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Both a district court's crafting of an appropriate sentence and an appellate court's review of that sentence for reasonableness must be guided by the factors set forth in 18 U.S.C.S. § 3553(a). Reasonableness review proceeds in two stages, and employs the familiar abuse of discretion standard at each stage. First, the court of appeals ensures that the district court committed no significant procedural error, such as failing to calculate (or improperly calculating) the U.S. Sentencing Guidelines range, treating the Guidelines as mandatory, failing to consider the § 3553(a) factors, selecting a sentence based on clearly erroneous facts, or failing to adequately explain the chosen sentence. If the district court commits procedural error, the preferred course is to remand the case for re-sentencing, without going any further. But if the district court's procedures are sound, the court of appeals proceeds to examine the substantive reasonableness of the sentence. The touchstone of reasonableness is whether the record as a whole reflects rational and meaningful consideration of the factors enumerated in § 3553(a).
Defendant Hector Merced pleaded guilty to a drug possession charge. Due to his criminal history, defendant qualified as a career offender under U.S. Sentencing Guidelines Manual § 4B1.1, which resulted in an advisory Guidelines range of 188 to 235 months. During the sentencing hearing, the district court commented that it reserved career offender status for violent, significant drug deals. In analyzing the 18 U.S.C.S. § 3553(a) sentencing factors, the district court did not mention § 3553(a)(6), the need to avoid unwarranted sentencing disparities. The United States appealed, claiming that the District Court committed procedural errors in determining defendant’s sentence.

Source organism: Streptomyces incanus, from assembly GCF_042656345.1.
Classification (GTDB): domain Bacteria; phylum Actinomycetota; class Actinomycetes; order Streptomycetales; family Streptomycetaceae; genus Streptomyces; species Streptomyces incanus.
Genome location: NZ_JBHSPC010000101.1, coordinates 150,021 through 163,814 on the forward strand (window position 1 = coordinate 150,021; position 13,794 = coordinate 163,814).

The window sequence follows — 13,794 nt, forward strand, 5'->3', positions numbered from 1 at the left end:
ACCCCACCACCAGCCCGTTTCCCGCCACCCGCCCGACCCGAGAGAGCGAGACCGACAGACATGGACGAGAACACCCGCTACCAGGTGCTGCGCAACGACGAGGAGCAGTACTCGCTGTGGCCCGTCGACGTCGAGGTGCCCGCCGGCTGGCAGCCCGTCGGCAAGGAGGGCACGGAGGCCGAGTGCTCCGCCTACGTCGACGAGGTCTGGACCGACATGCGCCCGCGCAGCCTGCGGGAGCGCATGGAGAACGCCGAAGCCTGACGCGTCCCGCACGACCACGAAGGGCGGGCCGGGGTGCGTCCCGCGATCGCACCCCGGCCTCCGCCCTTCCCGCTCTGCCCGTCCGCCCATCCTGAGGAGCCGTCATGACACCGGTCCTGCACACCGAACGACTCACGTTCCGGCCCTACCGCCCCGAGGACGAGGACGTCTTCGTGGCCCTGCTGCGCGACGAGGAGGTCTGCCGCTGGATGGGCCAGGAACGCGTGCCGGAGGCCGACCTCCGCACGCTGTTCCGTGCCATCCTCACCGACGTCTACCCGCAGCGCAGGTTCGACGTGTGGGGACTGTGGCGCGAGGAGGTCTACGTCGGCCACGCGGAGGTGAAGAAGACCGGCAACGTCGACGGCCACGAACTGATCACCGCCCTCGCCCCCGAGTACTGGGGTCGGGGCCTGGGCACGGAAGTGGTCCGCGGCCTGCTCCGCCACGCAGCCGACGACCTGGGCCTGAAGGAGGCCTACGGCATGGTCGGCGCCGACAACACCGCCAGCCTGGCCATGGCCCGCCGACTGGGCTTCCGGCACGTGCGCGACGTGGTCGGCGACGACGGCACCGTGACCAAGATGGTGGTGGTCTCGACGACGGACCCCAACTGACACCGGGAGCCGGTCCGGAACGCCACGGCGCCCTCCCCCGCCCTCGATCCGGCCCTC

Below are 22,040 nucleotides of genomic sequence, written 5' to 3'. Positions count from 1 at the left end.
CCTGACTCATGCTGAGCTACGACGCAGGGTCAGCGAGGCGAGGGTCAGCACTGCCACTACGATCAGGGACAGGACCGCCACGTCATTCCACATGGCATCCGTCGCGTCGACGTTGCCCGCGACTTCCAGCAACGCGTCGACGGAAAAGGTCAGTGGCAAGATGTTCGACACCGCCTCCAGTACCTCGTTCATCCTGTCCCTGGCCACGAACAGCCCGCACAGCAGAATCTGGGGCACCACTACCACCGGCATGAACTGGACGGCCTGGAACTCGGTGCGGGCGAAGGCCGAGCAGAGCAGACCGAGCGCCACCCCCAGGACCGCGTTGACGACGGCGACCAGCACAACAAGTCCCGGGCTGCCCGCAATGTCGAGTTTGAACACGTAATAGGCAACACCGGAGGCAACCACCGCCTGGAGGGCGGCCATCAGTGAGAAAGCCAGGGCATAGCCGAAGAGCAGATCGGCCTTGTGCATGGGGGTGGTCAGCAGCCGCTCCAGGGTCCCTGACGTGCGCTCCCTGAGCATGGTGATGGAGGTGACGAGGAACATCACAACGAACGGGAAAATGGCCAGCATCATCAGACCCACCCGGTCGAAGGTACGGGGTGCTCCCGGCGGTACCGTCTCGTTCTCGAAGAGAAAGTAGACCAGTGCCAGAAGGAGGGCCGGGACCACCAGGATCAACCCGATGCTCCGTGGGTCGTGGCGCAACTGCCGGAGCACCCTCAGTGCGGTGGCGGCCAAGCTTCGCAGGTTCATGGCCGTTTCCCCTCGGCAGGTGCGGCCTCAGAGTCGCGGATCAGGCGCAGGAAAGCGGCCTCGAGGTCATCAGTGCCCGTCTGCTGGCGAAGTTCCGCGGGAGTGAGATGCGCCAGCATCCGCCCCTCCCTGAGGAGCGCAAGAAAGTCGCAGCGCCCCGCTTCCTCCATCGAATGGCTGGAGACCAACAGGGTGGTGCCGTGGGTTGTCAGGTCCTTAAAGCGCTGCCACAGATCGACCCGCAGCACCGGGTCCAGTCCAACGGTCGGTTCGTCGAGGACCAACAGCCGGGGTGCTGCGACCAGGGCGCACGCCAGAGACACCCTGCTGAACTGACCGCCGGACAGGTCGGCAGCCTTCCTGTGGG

Did the district court commit procedural errors in determining defendant’s sentence?
The court of appeals held that the district court committed procedural error in imposing the sentence. Assuming that it was permissible to vary from § 4B1.1 based on a policy disagreement, further explanation was necessary. It was unclear whether the statement regarding "violent, significant" drug offenses was a stray comment or whether it was central to the choice of sentence. A variance based on a policy disagreement was permissible only if a sufficiently compelling explanation, grounded in the § 3553(a) factors, was offered. Also, because the government voiced concern regarding unwarranted sentencing disparities, the district court erred by failing to analyze § 3553(a)(6).